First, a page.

What do we want from Prophets? Or What should be the role of prophets.

A common element of religious apologetics is to explain away certain uncomfortable statements from history by pointing out that said idea wasn't unusual in its day. For example, when it is mentioned that Brigham Young wrote:
"Shall I tell you the law of God in regard to the African race? If the white man who belongs to the chosen seed mixes his blood with the seed of Cain, the penalty, under the law of God, is death on the spot. This will always be so."
An apologist might point out that interracial marriage was illegal in the United States until well into the 20th century. (on a similar note, I recently learned that it was common for religious people in the 1800's to believe the sun and the moon was inhabited, something I had previously thought was unique to early Mormonism)

While pointing out that a certain teaching may not have been unusual for its time does help illustrate that whoever put forth the teaching wasn't a monster but rather a product of his time, it does little to help demonstrate that person or the Church they represent is true or inspired. In fact, it does the exact opposite. By illustrating that an individual was a product of their time it does just that, shows that, like all of us, their beliefs and values came from their time and culture.

Which exactly what we don't want from Prophets, for them to be mere products of their time and culture.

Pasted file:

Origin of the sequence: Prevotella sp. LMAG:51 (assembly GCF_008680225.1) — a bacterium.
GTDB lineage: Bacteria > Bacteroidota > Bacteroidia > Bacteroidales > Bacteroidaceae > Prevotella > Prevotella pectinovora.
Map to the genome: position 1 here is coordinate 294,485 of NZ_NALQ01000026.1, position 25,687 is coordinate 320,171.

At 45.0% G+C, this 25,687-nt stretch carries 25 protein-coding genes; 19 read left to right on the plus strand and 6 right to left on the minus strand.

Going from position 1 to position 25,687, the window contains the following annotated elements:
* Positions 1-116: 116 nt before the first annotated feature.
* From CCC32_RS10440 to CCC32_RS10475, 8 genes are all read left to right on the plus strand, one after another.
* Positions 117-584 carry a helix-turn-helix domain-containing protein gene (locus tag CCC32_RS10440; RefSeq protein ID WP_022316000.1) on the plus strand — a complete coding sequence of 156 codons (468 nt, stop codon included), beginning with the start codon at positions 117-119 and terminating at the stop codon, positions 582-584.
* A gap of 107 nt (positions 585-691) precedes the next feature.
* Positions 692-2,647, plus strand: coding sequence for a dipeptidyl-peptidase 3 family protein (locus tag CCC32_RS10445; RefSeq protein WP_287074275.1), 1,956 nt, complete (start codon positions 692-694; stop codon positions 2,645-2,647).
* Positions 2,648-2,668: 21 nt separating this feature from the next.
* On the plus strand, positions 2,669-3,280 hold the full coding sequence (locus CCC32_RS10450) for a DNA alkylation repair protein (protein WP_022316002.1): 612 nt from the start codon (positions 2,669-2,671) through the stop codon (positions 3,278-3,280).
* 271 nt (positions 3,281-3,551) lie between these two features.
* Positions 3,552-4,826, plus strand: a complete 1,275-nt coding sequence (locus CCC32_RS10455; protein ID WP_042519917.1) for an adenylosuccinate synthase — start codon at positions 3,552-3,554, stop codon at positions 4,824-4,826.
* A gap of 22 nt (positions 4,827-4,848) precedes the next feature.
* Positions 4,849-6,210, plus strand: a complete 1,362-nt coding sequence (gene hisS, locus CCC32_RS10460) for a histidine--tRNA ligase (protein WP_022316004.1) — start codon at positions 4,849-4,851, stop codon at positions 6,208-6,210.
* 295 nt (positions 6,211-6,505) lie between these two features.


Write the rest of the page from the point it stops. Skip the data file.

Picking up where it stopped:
The measure of a prophet is often how well they are able to predict future events. But how much value does that have? Having a heads up on a handful of world events doesn't seem like it would be significant enough reason for God to disrupt the normal order of things. Besides, that is not even the primary function a prophet plays. People look to prophets for spiritual guidance, instruction on how to live life and how to interact with the divine, so that should also be how they are measured: how well do their ethical teachings hold up against time.

If a prophet's teachings on how to live one's life are shown to have merely been an artifact of their cultural context, by definition it demonstrates that they were not inspired. Which makes it ironic that apologists use this reasoning so often.

But what if a Prophet were able to rise above the values of their time and place to teach ethics which the world may not value for decades or centuries to come? That would be an indicator of their prophetic value more so than an ability to predict future events.

After I left Mormonism I became a Baha'i for about a year or two. What attracted me most, (aside from the overwhelming spiritual experience I had when first encountering the writings of Bahá'u'lláh) were the advanced ethical teachings, Bahá'u'lláh, the faith's co-founder.